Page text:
I accepted the assignment.  Of course I thanked Father for his time.  While he had a parental duty to me, I still understood that he had duties to providing the life I had grown up experiencing.  I left him to return to his assignment even as I set off on mine.

With Orintious living on the same world as Mochsha, I thought about going to her house first.  I however did not want to just show up there before leaving.  Accepting that I could spend time with my sister and her house elf at another time, I directed the portal in the front of my father’s residence to take me to Orintious.

He had not gained a property that had been abandoned for close to a century, although things about his home had it appear worse than Mochsha’s mansion.  The one that had held the estate had failed to keep it productive, and a lot of his negligence revealed itself in certain repairs either being done poorly or not at all.  While Mochsha’s house had an elegance from her family trying to maintain a certain status until certain accidents set them on a path that brought them to their doom, Orintious found himself needing to rebuild things to provide the quality of life he desired.

I heard a number of men call to me as I appeared in front of my brother’s house.  Looking about, I sought some evidence for them preparing for something other than work needed for the property.  The clues I felt would indicate Orintious putting his focus on another major adventure was not evident, so I simply made certain greetings to the men before moving to my brother.

He came from the house and asked, “What did you learn, Vernallor?”

I replied, “That Father could tell us about the location of all seven pieces.”  Watching the body language of my brother, I asked before he could say anything, “Why didn’t you go to Father?”

“I wouldn’t have asked him the questions you did, Vernallor.”

“What do you know about Neslare?”

“Did he tell you she had a sister, Vernallor?”

That question surprised me.  I had come to suspect that the reason Orintious was interested in this matter dealt with the lady in the story.  I saw nothing important in the elephant, so the important part of the tale had to be the lady it was to carry.  What I had suspected was that the characters placed over those of the spell had been the name of the young lady, but I recalled what parts of the symbols I had seen to make an attempt at answering the question.


“You know a Melartha, Vernallor?”

Wondering where he thought I might have met such a lady, I replied, “The suspicion came to me in speaking with Father.  The problem I had was that you did not mention it.  That had me think the people came to you with such a prospect, but Father told me that he was going to use me as a head-man.  That means there is more to this than you were thinking about, Orintious.”

“Did you ask Father for any books, Vernallor?”

“I wasn’t sent to him to do that.  I was told to treat it as a mystery, and I am used to talking about things like that with Father.  He however was a little too free with certain facts, and that had me think there was more.”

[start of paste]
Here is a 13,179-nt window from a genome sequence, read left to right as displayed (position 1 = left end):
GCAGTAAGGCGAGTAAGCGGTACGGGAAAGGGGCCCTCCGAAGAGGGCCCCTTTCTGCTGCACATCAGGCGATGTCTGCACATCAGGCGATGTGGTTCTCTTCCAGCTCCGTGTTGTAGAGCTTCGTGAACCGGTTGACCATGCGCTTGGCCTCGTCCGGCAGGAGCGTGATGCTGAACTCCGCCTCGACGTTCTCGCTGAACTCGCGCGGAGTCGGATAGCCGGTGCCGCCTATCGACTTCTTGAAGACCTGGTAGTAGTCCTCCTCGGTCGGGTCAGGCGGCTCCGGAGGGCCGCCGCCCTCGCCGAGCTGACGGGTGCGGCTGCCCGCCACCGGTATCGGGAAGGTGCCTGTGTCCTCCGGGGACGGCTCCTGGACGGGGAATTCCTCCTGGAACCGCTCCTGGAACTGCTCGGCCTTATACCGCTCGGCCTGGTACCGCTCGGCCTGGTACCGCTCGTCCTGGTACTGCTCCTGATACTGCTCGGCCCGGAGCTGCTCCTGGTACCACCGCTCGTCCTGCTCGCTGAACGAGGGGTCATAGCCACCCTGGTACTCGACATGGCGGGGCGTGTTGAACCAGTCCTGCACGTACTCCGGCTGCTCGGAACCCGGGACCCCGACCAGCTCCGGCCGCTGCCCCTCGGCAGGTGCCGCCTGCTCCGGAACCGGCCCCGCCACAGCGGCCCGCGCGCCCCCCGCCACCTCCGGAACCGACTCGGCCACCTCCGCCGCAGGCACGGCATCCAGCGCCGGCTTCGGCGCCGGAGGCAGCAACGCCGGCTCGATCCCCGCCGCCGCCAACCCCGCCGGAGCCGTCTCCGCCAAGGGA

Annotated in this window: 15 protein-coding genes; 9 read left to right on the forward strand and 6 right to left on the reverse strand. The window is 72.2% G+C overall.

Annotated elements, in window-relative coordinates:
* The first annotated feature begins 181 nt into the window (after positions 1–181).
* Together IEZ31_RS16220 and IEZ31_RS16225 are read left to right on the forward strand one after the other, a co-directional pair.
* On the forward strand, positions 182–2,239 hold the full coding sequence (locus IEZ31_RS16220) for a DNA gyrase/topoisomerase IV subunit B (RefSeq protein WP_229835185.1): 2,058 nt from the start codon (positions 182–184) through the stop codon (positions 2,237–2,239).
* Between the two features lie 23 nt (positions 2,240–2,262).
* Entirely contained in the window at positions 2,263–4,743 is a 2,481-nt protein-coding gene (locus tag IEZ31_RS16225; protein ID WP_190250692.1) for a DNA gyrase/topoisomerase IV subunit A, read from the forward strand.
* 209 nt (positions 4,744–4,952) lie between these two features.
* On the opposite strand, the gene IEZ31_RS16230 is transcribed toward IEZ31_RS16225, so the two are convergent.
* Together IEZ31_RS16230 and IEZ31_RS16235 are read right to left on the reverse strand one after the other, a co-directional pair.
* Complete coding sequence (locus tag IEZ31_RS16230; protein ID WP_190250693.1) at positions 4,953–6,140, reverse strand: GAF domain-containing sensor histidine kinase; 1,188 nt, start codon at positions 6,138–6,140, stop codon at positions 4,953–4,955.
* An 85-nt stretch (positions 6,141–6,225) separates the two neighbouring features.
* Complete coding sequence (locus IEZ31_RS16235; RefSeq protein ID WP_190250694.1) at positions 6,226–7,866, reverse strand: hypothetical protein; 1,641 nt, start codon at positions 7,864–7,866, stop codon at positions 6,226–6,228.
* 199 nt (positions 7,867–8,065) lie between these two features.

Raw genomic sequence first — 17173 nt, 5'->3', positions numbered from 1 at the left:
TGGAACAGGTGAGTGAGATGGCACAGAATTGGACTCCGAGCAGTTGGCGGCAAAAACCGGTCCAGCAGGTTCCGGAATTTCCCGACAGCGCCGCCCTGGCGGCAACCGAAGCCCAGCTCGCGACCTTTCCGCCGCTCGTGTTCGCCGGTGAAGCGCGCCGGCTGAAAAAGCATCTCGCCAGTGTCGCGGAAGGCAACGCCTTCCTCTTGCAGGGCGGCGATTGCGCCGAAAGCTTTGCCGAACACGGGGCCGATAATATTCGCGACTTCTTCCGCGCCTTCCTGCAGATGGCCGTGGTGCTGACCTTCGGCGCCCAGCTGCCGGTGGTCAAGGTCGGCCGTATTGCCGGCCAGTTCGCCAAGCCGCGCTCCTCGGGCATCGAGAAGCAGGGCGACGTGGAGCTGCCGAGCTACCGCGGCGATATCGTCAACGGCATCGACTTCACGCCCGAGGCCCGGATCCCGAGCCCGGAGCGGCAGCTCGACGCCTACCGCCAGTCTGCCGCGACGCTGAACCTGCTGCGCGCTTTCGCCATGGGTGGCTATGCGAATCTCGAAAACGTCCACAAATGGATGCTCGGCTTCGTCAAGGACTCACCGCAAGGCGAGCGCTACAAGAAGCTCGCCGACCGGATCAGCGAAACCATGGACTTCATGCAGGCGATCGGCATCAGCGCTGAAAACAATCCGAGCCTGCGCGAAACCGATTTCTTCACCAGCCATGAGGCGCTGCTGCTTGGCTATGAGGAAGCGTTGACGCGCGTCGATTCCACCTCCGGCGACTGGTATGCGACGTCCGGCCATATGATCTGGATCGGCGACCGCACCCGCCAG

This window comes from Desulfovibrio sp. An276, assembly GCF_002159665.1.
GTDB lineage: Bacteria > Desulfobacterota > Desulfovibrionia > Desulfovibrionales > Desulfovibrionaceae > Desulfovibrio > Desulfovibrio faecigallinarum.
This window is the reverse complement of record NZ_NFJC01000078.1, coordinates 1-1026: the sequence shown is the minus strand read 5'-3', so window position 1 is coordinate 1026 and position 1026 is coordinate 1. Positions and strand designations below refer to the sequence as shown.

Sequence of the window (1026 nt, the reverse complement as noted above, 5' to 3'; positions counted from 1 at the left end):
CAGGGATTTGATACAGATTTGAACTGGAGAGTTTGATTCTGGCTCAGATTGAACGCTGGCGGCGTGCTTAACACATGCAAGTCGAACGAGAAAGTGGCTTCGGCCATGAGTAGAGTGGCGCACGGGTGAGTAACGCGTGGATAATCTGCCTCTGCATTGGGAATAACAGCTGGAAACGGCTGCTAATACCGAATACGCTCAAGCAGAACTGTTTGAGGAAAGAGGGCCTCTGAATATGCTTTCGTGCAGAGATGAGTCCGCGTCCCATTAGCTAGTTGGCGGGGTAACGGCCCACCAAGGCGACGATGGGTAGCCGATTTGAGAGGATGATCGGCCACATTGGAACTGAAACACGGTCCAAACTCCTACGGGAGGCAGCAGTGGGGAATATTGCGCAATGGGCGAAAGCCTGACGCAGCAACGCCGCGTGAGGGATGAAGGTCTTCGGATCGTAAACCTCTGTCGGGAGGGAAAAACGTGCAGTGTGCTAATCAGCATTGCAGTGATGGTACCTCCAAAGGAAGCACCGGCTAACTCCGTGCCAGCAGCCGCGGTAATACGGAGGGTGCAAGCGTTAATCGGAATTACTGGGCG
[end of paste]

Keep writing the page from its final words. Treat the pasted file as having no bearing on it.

“Let me get you a book, Vernallor.  Read it, then tell me what you think.”

When he signaled for me to follow him as he turned to go back inside his house, I paused to look again at those about the property.  The last mission had gained us a grand amount of wealth.  A good percentage of his better men, those who I knew had been active in his service for a long time, felt they had enough to retire to a simpler life.  Orintious however had a new property he needed to get back into respectable condition with a profitable industry, so those new to his service or worried that they might miss the next big mission were trying to prove themselves to him.  Wondering how much change would come to this estate in comparison to Mochsha’s, I entered his residence.

On the inside the house appeared to be a collection of many separate additions.  I almost felt that I could get lost in this building as I followed Orintious up a flight of stairs then proceed through one hallway only to turn down another.  While the furniture in the bedroom was nice, and I pleasantly smiled at Minchell who was checking out some shoes, there was an appearance of walls having been removed to provide such a grand space.  Orintious went to a small table next to the large bed, opened a drawer, then picked up a leather covered sheaf of papers filled with a collection of other scraps of materials.

Expecting a book, I looked at what he handed me and asked, “A journal?”

“A diary, Vernallor.  That is the diary of Ashamohn.”

While I was the most recent acquisition of father, I grew up understanding there was a lot of history before me.  Not only was Father extremely old, but there were over a dozen children who preceded me.  Ashamohn was the fourth child of Galabur with Orintious being the sixth.  I did not doubt he knew her, but I looked at the diary wondering how the history in it could apply to the situation.

I said, “I was given the impression that the events dealing with the elephant were very old.”

“My situation however is not.  I am just now coming to the place where the advice Ashamohn gave me can be used.  If you are going to work with me, and I hope you will, you will need to know things in that diary.”

“Okay.  Give me some time.”

Answers, but not in the way that truly provide solutions.